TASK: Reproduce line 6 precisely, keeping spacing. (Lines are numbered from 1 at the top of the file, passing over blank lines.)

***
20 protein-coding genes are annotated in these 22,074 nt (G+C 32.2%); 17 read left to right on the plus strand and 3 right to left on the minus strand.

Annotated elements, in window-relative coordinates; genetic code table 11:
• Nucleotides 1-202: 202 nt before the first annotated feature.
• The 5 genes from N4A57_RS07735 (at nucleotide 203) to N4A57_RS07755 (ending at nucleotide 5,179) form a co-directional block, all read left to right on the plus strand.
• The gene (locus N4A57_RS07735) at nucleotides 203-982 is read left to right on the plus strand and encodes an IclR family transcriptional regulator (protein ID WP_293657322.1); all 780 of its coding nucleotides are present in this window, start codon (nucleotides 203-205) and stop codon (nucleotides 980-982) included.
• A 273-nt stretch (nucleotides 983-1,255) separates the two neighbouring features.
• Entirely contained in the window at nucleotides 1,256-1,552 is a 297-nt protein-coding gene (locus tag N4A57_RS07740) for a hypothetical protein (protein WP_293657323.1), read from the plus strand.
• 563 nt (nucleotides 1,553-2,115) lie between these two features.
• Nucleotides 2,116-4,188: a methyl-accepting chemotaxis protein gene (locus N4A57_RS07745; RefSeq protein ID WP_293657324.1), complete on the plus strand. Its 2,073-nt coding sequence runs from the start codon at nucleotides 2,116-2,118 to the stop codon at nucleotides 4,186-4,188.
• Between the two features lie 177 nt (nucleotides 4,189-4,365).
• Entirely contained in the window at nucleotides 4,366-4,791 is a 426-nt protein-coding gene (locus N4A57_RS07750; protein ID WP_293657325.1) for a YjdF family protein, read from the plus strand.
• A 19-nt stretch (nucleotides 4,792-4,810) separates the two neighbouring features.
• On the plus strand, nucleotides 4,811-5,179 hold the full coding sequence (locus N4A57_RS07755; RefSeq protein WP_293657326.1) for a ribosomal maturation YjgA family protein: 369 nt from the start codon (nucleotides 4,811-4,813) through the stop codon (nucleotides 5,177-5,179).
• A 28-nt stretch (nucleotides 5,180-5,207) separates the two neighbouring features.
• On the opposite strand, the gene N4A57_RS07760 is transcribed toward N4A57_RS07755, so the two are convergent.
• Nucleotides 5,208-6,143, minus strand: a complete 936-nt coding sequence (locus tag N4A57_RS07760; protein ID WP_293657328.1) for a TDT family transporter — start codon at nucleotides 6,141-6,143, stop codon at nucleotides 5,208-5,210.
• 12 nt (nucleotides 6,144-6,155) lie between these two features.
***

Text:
• A 273-nt stretch (nucleotides 983-1,255) separates the two neighbouring features.